Yes, sometimes therapists bend their own rules. A therapist may insist that all therapy happen in the office, for example, but decide to take a walk around the block with an antsy teenager who just can’t sit comfortably with an adult. Or he might go outside with an agoraphobic client as part of a desensitization process. Another therapist might make an exception when someone is in a hospital or homebound due to injury. Still another might not generally accept invitations to go to a client’s milestone events (wedding, funeral, graduation) but may make a careful decision to break that rule when it would be helpful to the client.

The important factor in making a decision to cross a boundary is the mutual judgment that it is clearly for the client’s benefit. The meaning of the crossing needs to be carefully discussed in session.

Violating the Boundary

Crossing a boundary to serve the client is different from violating a boundary to serve the therapist’s needs. If a therapist exploits his or her power over the client to gratify his own sexual, financial or ego needs, it’s a violation of the boundary.

Dating a client, calling and accepting calls that are primarily social in nature, or using the client’s time to vent about the therapist’s issues isn’t OK. Responding to a client’s requests, even insistence, that they meet informally or socially is a more subtle yet important violation. It confuses the relationship and makes it difficult for the client to trust or to do this or her therapeutic work. Crossing is sometimes advisable. Violating is inexcusable.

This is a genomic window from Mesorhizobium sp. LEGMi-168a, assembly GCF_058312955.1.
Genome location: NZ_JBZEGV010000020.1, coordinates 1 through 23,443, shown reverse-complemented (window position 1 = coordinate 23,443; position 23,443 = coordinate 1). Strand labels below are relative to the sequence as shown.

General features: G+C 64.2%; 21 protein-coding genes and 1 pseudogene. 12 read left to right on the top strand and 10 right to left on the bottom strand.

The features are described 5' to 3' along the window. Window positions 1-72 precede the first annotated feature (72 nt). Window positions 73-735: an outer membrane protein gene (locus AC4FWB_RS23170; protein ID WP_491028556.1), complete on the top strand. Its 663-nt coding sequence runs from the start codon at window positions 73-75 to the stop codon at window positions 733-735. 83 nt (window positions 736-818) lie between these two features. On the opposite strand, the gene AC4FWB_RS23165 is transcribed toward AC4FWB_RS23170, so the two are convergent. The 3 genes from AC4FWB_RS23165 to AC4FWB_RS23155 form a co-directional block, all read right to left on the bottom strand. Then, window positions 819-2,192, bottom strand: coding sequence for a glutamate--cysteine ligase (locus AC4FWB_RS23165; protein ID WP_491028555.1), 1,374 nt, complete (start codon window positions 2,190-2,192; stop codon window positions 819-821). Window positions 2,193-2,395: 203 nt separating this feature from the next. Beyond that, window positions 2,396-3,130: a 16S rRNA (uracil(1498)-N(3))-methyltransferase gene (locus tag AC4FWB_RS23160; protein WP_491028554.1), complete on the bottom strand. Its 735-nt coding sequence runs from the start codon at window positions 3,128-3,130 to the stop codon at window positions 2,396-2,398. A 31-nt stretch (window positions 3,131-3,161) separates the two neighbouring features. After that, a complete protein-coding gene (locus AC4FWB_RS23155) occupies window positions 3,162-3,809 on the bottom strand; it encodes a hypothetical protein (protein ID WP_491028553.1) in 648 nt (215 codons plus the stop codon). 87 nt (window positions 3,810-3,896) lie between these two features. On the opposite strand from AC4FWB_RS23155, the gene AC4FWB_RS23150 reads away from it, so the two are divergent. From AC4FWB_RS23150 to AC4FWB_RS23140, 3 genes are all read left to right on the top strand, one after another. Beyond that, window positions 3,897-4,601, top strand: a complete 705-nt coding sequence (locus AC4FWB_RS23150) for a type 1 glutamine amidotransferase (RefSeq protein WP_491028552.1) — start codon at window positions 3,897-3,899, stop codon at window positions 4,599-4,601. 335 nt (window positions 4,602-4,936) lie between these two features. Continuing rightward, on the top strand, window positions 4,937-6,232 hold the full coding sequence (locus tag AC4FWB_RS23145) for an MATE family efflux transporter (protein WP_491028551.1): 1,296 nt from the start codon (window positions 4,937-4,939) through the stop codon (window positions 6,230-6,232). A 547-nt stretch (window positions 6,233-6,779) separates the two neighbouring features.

Clients’ Responsibilities in Keeping Boundaries

It’s important for all of us to recognize that people can be friendly and supportive but not be a friend. People who grow up in boundary-less families don’t learn that people have different roles in our lives. Frequently they attribute more meaning to a relationship than the other person intends. They mistake friendliness for friendship. They are vulnerable to repeated hurt because they experience rejection when the other person doesn’t see the relationship as they do. The therapeutic relationship can provide practice in sharing a goal without extending the relationship to sharing a life.